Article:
Liz Weston: Beat the retiree crowds to these 5 places abroad
Coronado in Panama once had pristine beaches and not much else. Today the resort town is a haven for U.S. and Canadian retirees, with strip malls, fast-food joints and a lot of people speaking English.
“For all the world, it’s like you’re in a U.S. beach town,” says Kathleen Peddicord, publisher of Live and Invest Overseas, a site and newsletter for people who want to work, invest or retire abroad.
That kind of retirement destination appeals to many who are looking for an established expatriate community where they may not have to learn another language, says Dan Prescher, a senior editor at International Living, another site for people interested in life abroad. Places like Coronado or Boquete in Panama, Puerto Vallarta or Ajijic in Mexico and Ambergris Caye island in Belize have been welcoming North American retirees for years.
If you’re looking for places before they become popular, however, you may need to be even more adventurous than the typical expat. Infrastructure that you take for granted — such as high-speed internet, paved roads, or easy access to quality health care — may not be abundantly available. When people retire abroad and then boomerang back home, unrealistic expectations are often the culprit, Prescher says.
“They leave with the expectation that the rest of the world is just like home but at half the cost,” Prescher says. “Nothing could be further from the truth.”
The rewards of seeking out less-known destinations, though, can be considerable. Living costs can be lower, and you may enjoy a more authentic experience of the country before your fellow compatriots rush in.
Here are five destinations that Peddicord and Prescher picked as the next hot retirement destinations abroad, where couples can live comfortably on less than $2,000 a month:
1. AREQUIPA, PERU. Low living costs combined with good infrastructure make Peru one of International Living’s top 10 places to retire for 2018. Arequipa offers big-city amenities — it’s the country’s second largest, with more than 800,000 people — and a “spring-like” moderate climate year round. It’s also UNESCO World Heritage site, singled out by the United Nations organization for its historic core filled with colonial architecture. A potential downside: its 7,661-foot elevation, which could be a problem for those who don’t handle altitudes well.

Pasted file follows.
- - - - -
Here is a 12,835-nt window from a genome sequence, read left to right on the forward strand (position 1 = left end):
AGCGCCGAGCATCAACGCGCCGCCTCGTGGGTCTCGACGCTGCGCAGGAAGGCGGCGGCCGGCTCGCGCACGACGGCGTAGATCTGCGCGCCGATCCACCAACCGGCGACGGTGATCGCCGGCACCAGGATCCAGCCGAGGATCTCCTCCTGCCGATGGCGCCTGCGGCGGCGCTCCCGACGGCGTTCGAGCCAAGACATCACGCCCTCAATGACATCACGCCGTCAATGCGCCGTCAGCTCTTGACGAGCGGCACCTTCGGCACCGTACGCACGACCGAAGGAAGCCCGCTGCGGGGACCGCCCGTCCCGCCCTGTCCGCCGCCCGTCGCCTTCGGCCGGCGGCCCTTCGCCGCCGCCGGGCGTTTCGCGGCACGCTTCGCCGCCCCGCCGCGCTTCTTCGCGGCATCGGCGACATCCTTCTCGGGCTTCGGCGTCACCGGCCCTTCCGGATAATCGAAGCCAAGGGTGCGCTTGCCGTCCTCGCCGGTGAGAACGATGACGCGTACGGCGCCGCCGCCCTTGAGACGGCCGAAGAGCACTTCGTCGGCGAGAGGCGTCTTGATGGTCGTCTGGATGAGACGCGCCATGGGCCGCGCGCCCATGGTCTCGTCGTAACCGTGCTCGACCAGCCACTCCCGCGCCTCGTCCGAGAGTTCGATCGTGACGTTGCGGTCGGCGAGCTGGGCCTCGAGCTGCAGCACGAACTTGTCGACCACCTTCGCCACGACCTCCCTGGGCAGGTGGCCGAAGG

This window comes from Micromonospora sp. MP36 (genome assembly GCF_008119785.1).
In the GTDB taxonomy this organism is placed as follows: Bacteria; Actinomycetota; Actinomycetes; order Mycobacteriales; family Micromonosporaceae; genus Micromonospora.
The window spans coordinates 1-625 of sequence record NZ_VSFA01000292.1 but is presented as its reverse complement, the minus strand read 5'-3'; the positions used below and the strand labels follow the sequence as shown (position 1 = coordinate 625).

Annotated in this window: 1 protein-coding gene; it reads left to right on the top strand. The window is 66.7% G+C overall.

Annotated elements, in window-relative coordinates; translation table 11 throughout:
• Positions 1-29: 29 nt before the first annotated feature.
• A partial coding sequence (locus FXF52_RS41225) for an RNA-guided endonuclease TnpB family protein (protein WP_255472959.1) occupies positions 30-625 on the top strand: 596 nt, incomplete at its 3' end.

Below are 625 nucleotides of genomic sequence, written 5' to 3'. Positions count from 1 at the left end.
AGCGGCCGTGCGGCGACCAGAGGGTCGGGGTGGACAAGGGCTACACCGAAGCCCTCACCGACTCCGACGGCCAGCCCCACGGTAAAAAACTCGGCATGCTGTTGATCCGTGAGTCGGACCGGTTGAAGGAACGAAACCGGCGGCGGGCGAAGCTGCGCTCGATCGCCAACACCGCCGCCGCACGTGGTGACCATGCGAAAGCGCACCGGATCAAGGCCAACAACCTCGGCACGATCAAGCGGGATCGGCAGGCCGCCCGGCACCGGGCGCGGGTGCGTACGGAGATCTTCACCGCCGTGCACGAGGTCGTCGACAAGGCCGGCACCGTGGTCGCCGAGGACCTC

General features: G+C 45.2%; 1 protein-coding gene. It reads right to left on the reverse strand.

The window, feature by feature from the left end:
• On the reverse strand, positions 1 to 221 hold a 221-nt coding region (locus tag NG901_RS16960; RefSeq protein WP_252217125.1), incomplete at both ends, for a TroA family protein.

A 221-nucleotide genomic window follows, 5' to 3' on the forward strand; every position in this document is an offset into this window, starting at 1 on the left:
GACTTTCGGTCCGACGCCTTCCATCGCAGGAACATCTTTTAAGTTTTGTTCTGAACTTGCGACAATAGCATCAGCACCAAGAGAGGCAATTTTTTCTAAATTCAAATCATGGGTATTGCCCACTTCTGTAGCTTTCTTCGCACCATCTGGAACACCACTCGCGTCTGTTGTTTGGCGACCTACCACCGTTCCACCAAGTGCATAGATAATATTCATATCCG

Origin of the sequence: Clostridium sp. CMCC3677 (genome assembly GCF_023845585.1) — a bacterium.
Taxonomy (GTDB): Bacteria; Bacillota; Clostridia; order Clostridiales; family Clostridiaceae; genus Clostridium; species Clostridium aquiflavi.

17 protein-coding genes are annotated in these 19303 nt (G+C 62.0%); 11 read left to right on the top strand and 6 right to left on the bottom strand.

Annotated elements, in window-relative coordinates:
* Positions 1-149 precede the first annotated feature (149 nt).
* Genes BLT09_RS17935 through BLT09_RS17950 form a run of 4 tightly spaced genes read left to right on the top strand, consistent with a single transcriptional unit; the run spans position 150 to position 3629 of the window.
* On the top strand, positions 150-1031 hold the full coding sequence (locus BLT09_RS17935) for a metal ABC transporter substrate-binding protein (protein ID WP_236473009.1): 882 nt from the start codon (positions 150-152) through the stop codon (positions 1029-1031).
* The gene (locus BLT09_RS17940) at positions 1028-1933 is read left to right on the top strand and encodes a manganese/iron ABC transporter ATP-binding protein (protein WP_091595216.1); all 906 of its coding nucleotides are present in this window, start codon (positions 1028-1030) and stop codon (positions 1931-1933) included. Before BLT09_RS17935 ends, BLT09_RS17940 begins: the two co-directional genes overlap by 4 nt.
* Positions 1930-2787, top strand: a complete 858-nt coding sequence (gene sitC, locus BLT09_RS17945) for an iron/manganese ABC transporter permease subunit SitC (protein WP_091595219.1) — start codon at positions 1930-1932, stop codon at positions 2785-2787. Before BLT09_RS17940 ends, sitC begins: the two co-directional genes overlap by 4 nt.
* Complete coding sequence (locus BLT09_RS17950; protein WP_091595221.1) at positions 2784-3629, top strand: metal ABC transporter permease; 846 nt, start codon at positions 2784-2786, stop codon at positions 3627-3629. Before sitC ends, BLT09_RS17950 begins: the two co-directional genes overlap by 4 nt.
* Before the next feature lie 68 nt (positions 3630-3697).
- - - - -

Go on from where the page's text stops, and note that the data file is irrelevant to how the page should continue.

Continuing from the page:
2. CASCAIS, PORTUGAL. Portugal is one of Europe’s most affordable places to live, combining modern amenities with an Old World vibe, Prescher says. Cascais , a coastal resort town about 20 miles west of Lisbon, is a former royal retreat complete with a 15th century fortress turned palace, a busy marina, spotless streets and a moderate year-round climate. A potential downside: Some expats complain about the slow-moving bureaucracy for establishing residency.
3. CAYO, BELIZE. Belize is popular with U.S. expats for good reasons: English is the official language and the country exempts qualified retirees from many taxes, Peddicord says. Away from the more crowded Caribbean coastline, the inland Cayo district offers rainforests, lovely rivers and fertile soil for gardeners. Infrastructure is not great in Cayo, Peddicord says: Expect unpaved roads and fickle electricity. It’s a good fit for those looking for a simpler, back-to-basics lifestyle, she says. A potential downside: Health care “is not a strong suit,” so many expats cross the border to Mexico for high-quality medical care.
4. LAS TERRENAS, DOMINICAN REPUBLIC. French settlers on Dominican Republic’s northeast peninsula give Las Terrenas a European flair, complete with French bakeries and residents who greet each other with kisses on both cheeks, Peddicord says. A new international airport nearby offers easy travel, good for quick trips back to the states or provinces. A potential downside: Health care in many areas isn’t great, although a new hospital in Las Terrenas points to an improved quality of local treatment.
5. PHNOM PENH, CAMBODIA. Retirees looking for big-city living at budget prices should check out Cambodia’s capital city, Prescher says. A booming economy and rising tourist trade mean plenty of options for eating, drinking and socializing. At the same time, Phnom Penh offers some of the lowest living costs of all the expat-friendly options, so that even modest retirement incomes can buy a life of relative luxury, Prescher says. Cambodians tend to be extremely welcoming and friendly, with many speaking English as their second language. A potential downside: Flight times to North America are typically 20 hours or more, making this not a great option for those who want to make frequent trips home.
This column was provided to The Associated Press by the personal finance website NerdWallet.
Liz Weston is a columnist at NerdWallet, a certified financial planner and author of “Your Credit Score.” Email: firstname.lastname@example.org. Twitter: @lizweston.
NerdWallet: How much do you need to retire?
A podcast interview with Liz Weston about retiring abroad will go live on AP Travel’s weekly podcast “Get Outta Here!” on Wednesday, on iTunes at http://apple.co/2s2ruHY